Monday, June 28, 2010

Statewide Poverty Action Network recognizes Kreidler for work opposing credit scoring

Washington's Statewide Poverty Action Network has awarded Insurance Commissioner Mike Kreidler a "2010 Leadership Award" for his repeated efforts to ban the use of credit scoring by insurers.

At Kreidler's urging, state lawmakers in 2002 and then-Gov. Gary Locke approved some of the nation's strongest limits on the controversial practice. As a result, insurance companies in Washington cannot cancel or decide not to renew someone's coverage due solely to credit score. They also cannot use certain credit-related factors to deny coverage or set rates, such as the number of credit inquiries.

Nonetheless, most insurers today still use credit as a key factor in setting rates.

Kreidler maintains that the practice is inherently unfair and penalizes drivers, for example, due to factors that have nothing to do with how they drive. Earlier this year, he called for legislation flatly banning credit scoring by insurers. The bill, opposed by the insurance industry, did not pass.

"Nonetheless, profiling the fact that this practice inappropriately disadvantages people by income will continue to be a focus of this office," said Kreidler.

State & insurers launch new program to help Washington businesses below Howard Hanson Dam find flood coverage

Washington state Insurance Commissioner Mike Kreidler and more than two dozen insurance companies have launched a new program to help Green River Valley businesses struggling to find flood coverage.

The “Washington Flood Market Assistance Plan” will act as a matchmaker, pairing businesses needing coverage with insurers selling it. The Surplus Line Association of Washington has agreed to act as administrator of the plan.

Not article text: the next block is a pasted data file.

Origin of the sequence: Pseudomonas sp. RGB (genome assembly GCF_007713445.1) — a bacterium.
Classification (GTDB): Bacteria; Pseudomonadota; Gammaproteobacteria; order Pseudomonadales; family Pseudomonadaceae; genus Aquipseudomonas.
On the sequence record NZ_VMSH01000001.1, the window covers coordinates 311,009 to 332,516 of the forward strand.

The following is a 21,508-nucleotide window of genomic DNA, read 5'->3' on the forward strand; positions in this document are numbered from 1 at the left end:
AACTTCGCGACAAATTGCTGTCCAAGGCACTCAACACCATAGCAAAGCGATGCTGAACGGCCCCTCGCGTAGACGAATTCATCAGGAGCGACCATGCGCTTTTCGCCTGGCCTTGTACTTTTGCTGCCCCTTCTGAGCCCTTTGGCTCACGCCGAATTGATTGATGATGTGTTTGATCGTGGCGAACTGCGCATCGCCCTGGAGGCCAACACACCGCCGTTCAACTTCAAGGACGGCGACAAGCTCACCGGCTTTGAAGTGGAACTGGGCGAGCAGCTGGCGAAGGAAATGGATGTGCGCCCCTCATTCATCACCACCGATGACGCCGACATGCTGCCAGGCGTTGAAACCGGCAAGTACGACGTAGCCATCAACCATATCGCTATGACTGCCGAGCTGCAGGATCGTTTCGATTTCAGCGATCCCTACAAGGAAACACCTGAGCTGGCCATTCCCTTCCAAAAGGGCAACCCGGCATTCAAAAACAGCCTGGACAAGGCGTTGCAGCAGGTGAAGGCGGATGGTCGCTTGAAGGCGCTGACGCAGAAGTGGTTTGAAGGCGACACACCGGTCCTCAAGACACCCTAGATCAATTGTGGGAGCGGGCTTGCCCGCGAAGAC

Last year, concerns about potential flooding below the Howard Hanson Dam made it difficult for some area businesses to find adequate coverage. Kreidler worked with state lawmakers and Gov. Chris Gregoire to get the law changed to allow this program.

“The Green River Valley is a key part of the state’s economy,” Kreidler said in a news release. “Companies must be able to find adequate coverage, both for flood damage and for business interruptions due to flooding.”

To date, 26 companies have volunteered to take part in the program, at Kreidler’s request. Businesses seeking coverage must apply through an agent or broker. For more information on the program, including a list of frequently-asked-questions (or, at this point, at least what we imagine will be asked), please see our Washington Flood Market Assistance Plan page.

If the voluntary program isn’t effective, the legislation also gives the insurance commissioner the power to compel companies to form a “joint underwriting association.” The joint underwriting association would act as an insurer of last resort.

“It remains my goal to resolve this on a voluntary basis if possible,” said Kreidler.

He’s also urging anyone in the potential flood areas – including homeowners and renters -- to strongly consider purchasing coverage from the National Flood Insurance Program.

For businesses, however, federal flood coverage is limited to $500,000 per building and $500,000 for contents. Also, the program doesn’t provide business-interruption coverage.